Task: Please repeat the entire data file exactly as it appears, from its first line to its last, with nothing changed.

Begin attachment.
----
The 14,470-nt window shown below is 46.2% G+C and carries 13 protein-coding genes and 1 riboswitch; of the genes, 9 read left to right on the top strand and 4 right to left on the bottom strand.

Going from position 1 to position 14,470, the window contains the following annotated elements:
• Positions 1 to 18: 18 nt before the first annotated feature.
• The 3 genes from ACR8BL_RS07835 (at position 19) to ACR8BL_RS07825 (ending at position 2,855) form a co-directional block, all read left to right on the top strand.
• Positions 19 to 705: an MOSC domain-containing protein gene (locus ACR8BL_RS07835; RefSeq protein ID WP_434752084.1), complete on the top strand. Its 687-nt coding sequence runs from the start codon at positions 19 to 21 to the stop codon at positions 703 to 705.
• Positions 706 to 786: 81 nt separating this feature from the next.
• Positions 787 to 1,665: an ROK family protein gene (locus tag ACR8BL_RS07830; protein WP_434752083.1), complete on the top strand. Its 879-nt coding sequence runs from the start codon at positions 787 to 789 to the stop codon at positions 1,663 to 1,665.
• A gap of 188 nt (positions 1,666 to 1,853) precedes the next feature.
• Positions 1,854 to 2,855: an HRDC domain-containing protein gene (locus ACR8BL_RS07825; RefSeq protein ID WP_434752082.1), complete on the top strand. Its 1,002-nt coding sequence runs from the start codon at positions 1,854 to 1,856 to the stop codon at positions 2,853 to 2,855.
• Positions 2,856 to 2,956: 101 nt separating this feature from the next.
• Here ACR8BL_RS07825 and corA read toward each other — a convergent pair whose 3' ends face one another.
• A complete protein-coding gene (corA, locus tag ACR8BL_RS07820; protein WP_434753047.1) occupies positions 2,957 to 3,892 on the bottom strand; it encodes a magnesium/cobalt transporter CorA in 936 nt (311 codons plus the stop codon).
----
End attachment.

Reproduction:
The 14,470-nt window shown below is 46.2% G+C and carries 13 protein-coding genes and 1 riboswitch; of the genes, 9 read left to right on the top strand and 4 right to left on the bottom strand.

Going from position 1 to position 14,470, the window contains the following annotated elements:
• Positions 1 to 18: 18 nt before the first annotated feature.
• The 3 genes from ACR8BL_RS07835 (at position 19) to ACR8BL_RS07825 (ending at position 2,855) form a co-directional block, all read left to right on the top strand.
• Positions 19 to 705: an MOSC domain-containing protein gene (locus ACR8BL_RS07835; RefSeq protein ID WP_434752084.1), complete on the top strand. Its 687-nt coding sequence runs from the start codon at positions 19 to 21 to the stop codon at positions 703 to 705.
• Positions 706 to 786: 81 nt separating this feature from the next.
• Positions 787 to 1,665: an ROK family protein gene (locus tag ACR8BL_RS07830; protein WP_434752083.1), complete on the top strand. Its 879-nt coding sequence runs from the start codon at positions 787 to 789 to the stop codon at positions 1,663 to 1,665.
• A gap of 188 nt (positions 1,666 to 1,853) precedes the next feature.
• Positions 1,854 to 2,855: an HRDC domain-containing protein gene (locus ACR8BL_RS07825; RefSeq protein ID WP_434752082.1), complete on the top strand. Its 1,002-nt coding sequence runs from the start codon at positions 1,854 to 1,856 to the stop codon at positions 2,853 to 2,855.
• Positions 2,856 to 2,956: 101 nt separating this feature from the next.
• Here ACR8BL_RS07825 and corA read toward each other — a convergent pair whose 3' ends face one another.
• A complete protein-coding gene (corA, locus tag ACR8BL_RS07820; protein WP_434753047.1) occupies positions 2,957 to 3,892 on the bottom strand; it encodes a magnesium/cobalt transporter CorA in 936 nt (311 codons plus the stop codon).